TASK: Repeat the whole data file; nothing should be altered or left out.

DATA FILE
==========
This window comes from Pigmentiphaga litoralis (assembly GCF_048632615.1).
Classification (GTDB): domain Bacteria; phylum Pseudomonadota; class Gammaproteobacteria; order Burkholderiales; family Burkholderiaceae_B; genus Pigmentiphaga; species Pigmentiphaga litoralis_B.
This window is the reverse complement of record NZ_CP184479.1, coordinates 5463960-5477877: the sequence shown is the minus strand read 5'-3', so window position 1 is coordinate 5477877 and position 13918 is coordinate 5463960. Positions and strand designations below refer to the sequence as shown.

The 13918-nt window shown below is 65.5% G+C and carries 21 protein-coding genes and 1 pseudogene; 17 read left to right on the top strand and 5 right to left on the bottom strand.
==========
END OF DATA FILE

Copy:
This window comes from Pigmentiphaga litoralis (assembly GCF_048632615.1).
Classification (GTDB): domain Bacteria; phylum Pseudomonadota; class Gammaproteobacteria; order Burkholderiales; family Burkholderiaceae_B; genus Pigmentiphaga; species Pigmentiphaga litoralis_B.
This window is the reverse complement of record NZ_CP184479.1, coordinates 5463960-5477877: the sequence shown is the minus strand read 5'-3', so window position 1 is coordinate 5477877 and position 13918 is coordinate 5463960. Positions and strand designations below refer to the sequence as shown.

The 13918-nt window shown below is 65.5% G+C and carries 21 protein-coding genes and 1 pseudogene; 17 read left to right on the top strand and 5 right to left on the bottom strand.